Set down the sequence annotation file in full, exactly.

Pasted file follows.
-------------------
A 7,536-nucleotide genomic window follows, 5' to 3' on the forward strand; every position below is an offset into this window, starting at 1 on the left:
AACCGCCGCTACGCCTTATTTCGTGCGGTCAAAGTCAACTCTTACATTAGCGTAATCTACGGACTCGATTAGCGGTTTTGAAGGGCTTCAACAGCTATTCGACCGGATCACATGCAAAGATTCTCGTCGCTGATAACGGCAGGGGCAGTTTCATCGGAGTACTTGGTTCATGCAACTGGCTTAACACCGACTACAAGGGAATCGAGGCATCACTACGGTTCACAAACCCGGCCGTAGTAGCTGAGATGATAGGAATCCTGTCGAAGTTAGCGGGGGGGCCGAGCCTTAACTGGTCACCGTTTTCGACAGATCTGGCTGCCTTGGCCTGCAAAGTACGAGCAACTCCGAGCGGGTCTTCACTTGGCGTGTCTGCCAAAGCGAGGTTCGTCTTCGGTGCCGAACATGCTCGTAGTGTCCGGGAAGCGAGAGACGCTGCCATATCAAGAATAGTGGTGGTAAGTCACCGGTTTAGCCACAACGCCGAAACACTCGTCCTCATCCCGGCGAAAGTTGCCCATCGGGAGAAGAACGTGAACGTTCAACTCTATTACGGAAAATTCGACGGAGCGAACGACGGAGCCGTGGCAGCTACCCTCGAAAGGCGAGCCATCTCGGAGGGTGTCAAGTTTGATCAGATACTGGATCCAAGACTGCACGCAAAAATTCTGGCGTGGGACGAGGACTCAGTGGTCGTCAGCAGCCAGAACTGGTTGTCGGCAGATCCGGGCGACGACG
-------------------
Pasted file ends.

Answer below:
A 7,536-nucleotide genomic window follows, 5' to 3' on the forward strand; every position below is an offset into this window, starting at 1 on the left:
AACCGCCGCTACGCCTTATTTCGTGCGGTCAAAGTCAACTCTTACATTAGCGTAATCTACGGACTCGATTAGCGGTTTTGAAGGGCTTCAACAGCTATTCGACCGGATCACATGCAAAGATTCTCGTCGCTGATAACGGCAGGGGCAGTTTCATCGGAGTACTTGGTTCATGCAACTGGCTTAACACCGACTACAAGGGAATCGAGGCATCACTACGGTTCACAAACCCGGCCGTAGTAGCTGAGATGATAGGAATCCTGTCGAAGTTAGCGGGGGGGCCGAGCCTTAACTGGTCACCGTTTTCGACAGATCTGGCTGCCTTGGCCTGCAAAGTACGAGCAACTCCGAGCGGGTCTTCACTTGGCGTGTCTGCCAAAGCGAGGTTCGTCTTCGGTGCCGAACATGCTCGTAGTGTCCGGGAAGCGAGAGACGCTGCCATATCAAGAATAGTGGTGGTAAGTCACCGGTTTAGCCACAACGCCGAAACACTCGTCCTCATCCCGGCGAAAGTTGCCCATCGGGAGAAGAACGTGAACGTTCAACTCTATTACGGAAAATTCGACGGAGCGAACGACGGAGCCGTGGCAGCTACCCTCGAAAGGCGAGCCATCTCGGAGGGTGTCAAGTTTGATCAGATACTGGATCCAAGACTGCACGCAAAAATTCTGGCGTGGGACGAGGACTCAGTGGTCGTCAGCAGCCAGAACTGGTTGTCGGCAGATCCGGGCGACGACG